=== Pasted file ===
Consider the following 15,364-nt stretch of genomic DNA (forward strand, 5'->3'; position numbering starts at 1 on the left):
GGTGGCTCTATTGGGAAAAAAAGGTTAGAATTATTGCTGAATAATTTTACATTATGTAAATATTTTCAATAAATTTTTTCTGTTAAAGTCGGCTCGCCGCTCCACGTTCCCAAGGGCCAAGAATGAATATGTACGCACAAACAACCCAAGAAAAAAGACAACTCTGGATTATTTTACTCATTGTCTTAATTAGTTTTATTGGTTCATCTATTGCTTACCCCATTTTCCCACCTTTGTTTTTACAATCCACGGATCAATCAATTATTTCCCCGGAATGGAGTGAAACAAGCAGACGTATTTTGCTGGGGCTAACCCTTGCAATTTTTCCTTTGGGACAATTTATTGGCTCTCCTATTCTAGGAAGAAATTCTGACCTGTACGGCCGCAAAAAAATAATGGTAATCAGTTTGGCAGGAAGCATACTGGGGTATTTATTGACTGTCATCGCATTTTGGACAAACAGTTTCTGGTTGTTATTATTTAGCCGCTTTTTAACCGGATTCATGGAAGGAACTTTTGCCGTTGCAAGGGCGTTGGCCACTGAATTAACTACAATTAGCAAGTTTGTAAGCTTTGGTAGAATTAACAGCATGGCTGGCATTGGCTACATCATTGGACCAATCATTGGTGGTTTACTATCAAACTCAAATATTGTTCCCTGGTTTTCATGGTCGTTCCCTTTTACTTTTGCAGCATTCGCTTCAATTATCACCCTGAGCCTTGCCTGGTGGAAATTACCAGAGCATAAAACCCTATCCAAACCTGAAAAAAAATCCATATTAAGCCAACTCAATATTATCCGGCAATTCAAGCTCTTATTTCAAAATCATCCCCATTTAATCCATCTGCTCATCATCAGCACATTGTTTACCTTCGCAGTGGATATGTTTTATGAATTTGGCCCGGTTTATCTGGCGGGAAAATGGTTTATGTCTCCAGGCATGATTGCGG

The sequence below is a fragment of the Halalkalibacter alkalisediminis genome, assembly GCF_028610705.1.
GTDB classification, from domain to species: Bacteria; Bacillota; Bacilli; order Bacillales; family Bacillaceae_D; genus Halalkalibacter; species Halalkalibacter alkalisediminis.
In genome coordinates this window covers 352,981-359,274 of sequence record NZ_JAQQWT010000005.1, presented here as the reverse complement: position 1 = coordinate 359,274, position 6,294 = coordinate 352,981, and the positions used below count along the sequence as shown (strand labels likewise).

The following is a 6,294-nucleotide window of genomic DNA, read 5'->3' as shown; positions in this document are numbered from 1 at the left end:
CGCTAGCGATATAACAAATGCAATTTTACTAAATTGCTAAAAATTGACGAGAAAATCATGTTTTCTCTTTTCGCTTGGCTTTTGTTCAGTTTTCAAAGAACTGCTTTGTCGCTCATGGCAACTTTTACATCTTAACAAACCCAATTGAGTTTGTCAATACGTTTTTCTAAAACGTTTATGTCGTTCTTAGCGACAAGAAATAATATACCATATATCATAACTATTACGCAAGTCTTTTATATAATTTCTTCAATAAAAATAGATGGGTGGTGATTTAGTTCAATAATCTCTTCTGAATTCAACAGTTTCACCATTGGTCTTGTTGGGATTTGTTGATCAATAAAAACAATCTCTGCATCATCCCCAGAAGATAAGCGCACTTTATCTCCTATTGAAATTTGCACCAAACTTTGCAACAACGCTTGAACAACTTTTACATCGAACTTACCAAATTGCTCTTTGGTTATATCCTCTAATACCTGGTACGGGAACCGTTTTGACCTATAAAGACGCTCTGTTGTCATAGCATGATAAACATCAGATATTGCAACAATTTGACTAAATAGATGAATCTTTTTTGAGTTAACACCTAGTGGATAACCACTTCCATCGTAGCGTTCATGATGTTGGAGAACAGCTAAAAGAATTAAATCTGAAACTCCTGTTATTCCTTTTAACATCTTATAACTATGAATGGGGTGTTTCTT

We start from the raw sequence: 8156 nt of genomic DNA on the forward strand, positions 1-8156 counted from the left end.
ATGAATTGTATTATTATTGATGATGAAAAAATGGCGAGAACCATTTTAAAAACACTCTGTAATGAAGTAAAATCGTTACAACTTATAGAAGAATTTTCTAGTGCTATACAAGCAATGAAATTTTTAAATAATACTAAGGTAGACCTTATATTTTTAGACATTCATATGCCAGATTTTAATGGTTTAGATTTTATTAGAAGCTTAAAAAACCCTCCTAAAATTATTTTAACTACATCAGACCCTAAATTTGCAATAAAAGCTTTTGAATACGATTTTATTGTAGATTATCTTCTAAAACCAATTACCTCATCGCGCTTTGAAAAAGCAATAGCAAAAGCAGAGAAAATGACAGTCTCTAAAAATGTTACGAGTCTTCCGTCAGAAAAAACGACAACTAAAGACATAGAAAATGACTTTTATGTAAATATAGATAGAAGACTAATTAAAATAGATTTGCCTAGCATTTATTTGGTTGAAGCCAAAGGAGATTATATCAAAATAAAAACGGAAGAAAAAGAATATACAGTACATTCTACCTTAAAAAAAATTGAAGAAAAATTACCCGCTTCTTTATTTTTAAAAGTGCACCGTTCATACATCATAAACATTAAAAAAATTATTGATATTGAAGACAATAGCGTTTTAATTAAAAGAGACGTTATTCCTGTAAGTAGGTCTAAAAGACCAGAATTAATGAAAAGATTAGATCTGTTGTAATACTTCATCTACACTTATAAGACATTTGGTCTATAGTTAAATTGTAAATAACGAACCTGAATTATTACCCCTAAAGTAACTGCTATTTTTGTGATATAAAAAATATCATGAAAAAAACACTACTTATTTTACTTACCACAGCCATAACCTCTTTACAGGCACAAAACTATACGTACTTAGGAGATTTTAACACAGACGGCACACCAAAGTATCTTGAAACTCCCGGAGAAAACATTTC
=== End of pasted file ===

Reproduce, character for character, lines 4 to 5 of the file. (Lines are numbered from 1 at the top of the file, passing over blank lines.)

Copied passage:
GTDB classification, from domain to species: Bacteria; Bacillota; Bacilli; order Bacillales; family Bacillaceae_D; genus Halalkalibacter; species Halalkalibacter alkalisediminis.
In genome coordinates this window covers 352,981-359,274 of sequence record NZ_JAQQWT010000005.1, presented here as the reverse complement: position 1 = coordinate 359,274, position 6,294 = coordinate 352,981, and the positions used below count along the sequence as shown (strand labels likewise).